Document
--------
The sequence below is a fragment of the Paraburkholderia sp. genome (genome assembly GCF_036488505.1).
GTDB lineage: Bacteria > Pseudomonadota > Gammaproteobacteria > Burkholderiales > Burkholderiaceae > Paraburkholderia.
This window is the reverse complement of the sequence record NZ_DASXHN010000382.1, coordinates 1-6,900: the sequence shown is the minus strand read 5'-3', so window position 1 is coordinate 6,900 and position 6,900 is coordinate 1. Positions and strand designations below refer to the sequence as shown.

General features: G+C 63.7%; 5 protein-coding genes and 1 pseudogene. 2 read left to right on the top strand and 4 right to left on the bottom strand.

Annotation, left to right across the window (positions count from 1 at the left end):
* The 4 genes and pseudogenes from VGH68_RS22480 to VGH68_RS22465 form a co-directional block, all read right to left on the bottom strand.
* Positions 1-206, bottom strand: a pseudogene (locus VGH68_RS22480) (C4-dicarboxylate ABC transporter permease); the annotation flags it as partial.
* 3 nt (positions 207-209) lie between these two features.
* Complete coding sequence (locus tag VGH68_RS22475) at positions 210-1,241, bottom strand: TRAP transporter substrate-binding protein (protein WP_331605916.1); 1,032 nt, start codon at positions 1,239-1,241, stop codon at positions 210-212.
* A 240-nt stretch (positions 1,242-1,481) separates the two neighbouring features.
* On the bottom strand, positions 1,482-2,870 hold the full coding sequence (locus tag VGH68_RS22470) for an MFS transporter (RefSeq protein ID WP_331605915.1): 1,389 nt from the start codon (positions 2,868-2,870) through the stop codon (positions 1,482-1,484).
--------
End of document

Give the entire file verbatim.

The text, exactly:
The sequence below is a fragment of the Paraburkholderia sp. genome (genome assembly GCF_036488505.1).
GTDB lineage: Bacteria > Pseudomonadota > Gammaproteobacteria > Burkholderiales > Burkholderiaceae > Paraburkholderia.
This window is the reverse complement of the sequence record NZ_DASXHN010000382.1, coordinates 1-6,900: the sequence shown is the minus strand read 5'-3', so window position 1 is coordinate 6,900 and position 6,900 is coordinate 1. Positions and strand designations below refer to the sequence as shown.

General features: G+C 63.7%; 5 protein-coding genes and 1 pseudogene. 2 read left to right on the top strand and 4 right to left on the bottom strand.

Annotation, left to right across the window (positions count from 1 at the left end):
* The 4 genes and pseudogenes from VGH68_RS22480 to VGH68_RS22465 form a co-directional block, all read right to left on the bottom strand.
* Positions 1-206, bottom strand: a pseudogene (locus VGH68_RS22480) (C4-dicarboxylate ABC transporter permease); the annotation flags it as partial.
* 3 nt (positions 207-209) lie between these two features.
* Complete coding sequence (locus tag VGH68_RS22475) at positions 210-1,241, bottom strand: TRAP transporter substrate-binding protein (protein WP_331605916.1); 1,032 nt, start codon at positions 1,239-1,241, stop codon at positions 210-212.
* A 240-nt stretch (positions 1,242-1,481) separates the two neighbouring features.
* On the bottom strand, positions 1,482-2,870 hold the full coding sequence (locus tag VGH68_RS22470) for an MFS transporter (RefSeq protein ID WP_331605915.1): 1,389 nt from the start codon (positions 2,868-2,870) through the stop codon (positions 1,482-1,484).